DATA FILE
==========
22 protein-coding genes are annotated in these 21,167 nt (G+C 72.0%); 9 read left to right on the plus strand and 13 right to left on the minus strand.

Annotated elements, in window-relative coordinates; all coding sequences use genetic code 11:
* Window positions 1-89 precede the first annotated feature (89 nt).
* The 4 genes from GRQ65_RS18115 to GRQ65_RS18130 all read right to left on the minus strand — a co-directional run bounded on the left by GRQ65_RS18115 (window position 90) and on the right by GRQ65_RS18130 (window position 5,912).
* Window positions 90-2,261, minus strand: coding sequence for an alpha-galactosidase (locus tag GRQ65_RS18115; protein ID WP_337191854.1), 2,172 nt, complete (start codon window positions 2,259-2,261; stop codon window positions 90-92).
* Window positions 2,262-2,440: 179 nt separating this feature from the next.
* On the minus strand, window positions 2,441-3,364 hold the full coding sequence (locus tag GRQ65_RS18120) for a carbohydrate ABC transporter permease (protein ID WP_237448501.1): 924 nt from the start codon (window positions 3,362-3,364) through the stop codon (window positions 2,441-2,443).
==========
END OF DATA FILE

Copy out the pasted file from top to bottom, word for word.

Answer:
22 protein-coding genes are annotated in these 21,167 nt (G+C 72.0%); 9 read left to right on the plus strand and 13 right to left on the minus strand.

Annotated elements, in window-relative coordinates; all coding sequences use genetic code 11:
* Window positions 1-89 precede the first annotated feature (89 nt).
* The 4 genes from GRQ65_RS18115 to GRQ65_RS18130 all read right to left on the minus strand — a co-directional run bounded on the left by GRQ65_RS18115 (window position 90) and on the right by GRQ65_RS18130 (window position 5,912).
* Window positions 90-2,261, minus strand: coding sequence for an alpha-galactosidase (locus tag GRQ65_RS18115; protein ID WP_337191854.1), 2,172 nt, complete (start codon window positions 2,259-2,261; stop codon window positions 90-92).
* Window positions 2,262-2,440: 179 nt separating this feature from the next.
* On the minus strand, window positions 2,441-3,364 hold the full coding sequence (locus tag GRQ65_RS18120) for a carbohydrate ABC transporter permease (protein ID WP_237448501.1): 924 nt from the start codon (window positions 3,362-3,364) through the stop codon (window positions 2,441-2,443).